-The garden has been referenced to the ‘Garden of Eden’ which is essentially a paradise. Just like the speaker, Adam and Eve were similarly banished from eden due to their disobedience.
-the ‘shadowless spirit’ could represent the guard that was set on the east side of the garden to protect it.
-not in the devotional section of her poetry—> could also allude to fallen women who indulged in premarital pleasures and as a result were ostracised.
-the garden of Eden is believed to be the original home of the human … this is also alluded to in Milton’s epic poem, Paradise Lost which is about losing this home due to man’s disobedience.
-ideas of fertility can be linked to the Bible where God said, ‘be fruitful and multiply!’

Shut Out Themes
-Isolation/Rejection
-Belonging
-Sin + Fallen women
-Paradise.. also described as a ‘garden’ in many of her other poems eg. The Holy City, New Jerusalem
-Sight

A Better Resurrection Summary
The speaker who considers her life insubstantial, looks forward to her death, the prospect of eternal life and reuniting with Jesus

A Better Resurrection Key Quotes
-‘No everlasting hills I see.’
-‘O Jesus quicken me.’
-‘My life is like a faded leaf.’
-‘My life is like a frozen thing.’
-Cast in the fire the perished thing’
-‘A royal cup for Him my King/ O Jesus, drink of me.’

A Better resurrection
Key devices
-Similes
-Seasonal Metaphors … ‘My harvest dwindles to a dusk’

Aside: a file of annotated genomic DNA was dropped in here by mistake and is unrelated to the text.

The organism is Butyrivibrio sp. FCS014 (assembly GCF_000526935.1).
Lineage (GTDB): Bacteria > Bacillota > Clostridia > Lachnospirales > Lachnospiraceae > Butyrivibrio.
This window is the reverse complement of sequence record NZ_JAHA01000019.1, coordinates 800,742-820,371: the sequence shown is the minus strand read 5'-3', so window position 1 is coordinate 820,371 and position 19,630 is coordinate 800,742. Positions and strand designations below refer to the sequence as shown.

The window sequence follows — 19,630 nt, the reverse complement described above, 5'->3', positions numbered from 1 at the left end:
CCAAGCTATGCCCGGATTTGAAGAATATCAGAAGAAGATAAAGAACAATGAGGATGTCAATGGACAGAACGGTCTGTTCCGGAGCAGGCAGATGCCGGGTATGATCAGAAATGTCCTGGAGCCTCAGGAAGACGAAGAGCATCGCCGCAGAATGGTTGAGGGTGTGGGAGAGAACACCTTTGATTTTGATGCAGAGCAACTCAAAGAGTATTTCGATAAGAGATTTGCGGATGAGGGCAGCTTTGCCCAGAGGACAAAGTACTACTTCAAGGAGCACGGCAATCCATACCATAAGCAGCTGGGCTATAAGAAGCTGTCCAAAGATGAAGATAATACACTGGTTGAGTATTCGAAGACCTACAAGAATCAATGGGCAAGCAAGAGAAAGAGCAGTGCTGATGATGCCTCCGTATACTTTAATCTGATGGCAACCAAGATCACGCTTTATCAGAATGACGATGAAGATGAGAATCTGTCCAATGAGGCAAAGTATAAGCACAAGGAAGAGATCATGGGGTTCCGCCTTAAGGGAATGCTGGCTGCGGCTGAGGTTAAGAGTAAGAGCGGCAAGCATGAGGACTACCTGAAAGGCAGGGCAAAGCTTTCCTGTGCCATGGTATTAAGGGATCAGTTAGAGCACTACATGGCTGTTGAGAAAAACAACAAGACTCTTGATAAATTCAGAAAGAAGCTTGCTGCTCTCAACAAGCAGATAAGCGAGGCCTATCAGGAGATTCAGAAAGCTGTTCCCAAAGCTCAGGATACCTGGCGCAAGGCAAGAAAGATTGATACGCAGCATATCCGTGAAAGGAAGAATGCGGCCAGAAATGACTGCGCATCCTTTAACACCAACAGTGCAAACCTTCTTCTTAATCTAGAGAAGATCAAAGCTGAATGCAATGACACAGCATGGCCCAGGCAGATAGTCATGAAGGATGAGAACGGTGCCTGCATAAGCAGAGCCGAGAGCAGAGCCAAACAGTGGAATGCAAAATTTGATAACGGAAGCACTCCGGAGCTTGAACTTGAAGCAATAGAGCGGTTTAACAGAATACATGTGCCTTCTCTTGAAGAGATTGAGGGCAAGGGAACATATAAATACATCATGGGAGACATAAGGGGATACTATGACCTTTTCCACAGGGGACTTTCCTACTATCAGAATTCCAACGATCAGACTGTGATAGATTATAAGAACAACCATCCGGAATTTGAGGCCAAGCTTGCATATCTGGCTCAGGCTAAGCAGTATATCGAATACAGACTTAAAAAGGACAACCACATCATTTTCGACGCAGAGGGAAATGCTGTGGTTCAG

-Hyperbolic Language… use of exclamatia ‘O’ + possessive pronouns

A Better resurrection
Rhyme scheme + imagery
Rhyme Scheme: ABABCDCD
Can be categorised as a religious lyric

Rhythm: Regular Iambic Tetrameter there are however a few interruptions;

-she adds a syllable in ‘And tedious in the barren dusk’ which changes it into an anapaest (2 unstressed followed by a stressed syll)
-the speaker’s transformation is also highlighted in the reversal from Iambic to a trochee (rising to falling metre)
-switching to iambic trimeters at the end of each verse,
-The trimeters at the end of each verse are known as *refrains*

Imagery:

A Better resurrection
Contextual references
-The title, A Better Resurrection, is taken from a chapter in a New Testament letter which reflects on the faith and willing suffering of believers in the Old Testament, Hebrews 11:35: … we can interpret this as the speaker wanting/willing to suffer as much as possible if it means she will have a better resurrection

-heart as a stone can be linked to the Bible… it is only until we are truly reborn that are hearts will become ‘human’.
In the book of Ezekiel in the Old Testament, God declares that he will bring his people out of exile and replace their hard-heartedness with receptiveness and obedience.

-My life is like a faded leaf (l.9) – The image of the ‘faded leaf’ is used by the prophet Isaiah when he contrasts the righteous acts of man to the glory of God:

-‘spring’ + ‘sap’ are symbols of new life…
-A broken bowl is useless !!

A Better resurrection
Key Themes
-desperation
-impatience
-intimacy
-humility
-life after death (eternal life)
-grief
-hope

An Apple Gathering Summary
The speaker laments on her previous status, before she most likely lost her virginity. Surrounded by those who are still pure, she feels like an outcast and mildly protests how everyone has abandoned her.’

An Apple Gathering Key Quotes
-‘Sweet-voiced they sang beneath the sunset sky.’
-‘Their heaped-up basket teased me like a jeer.’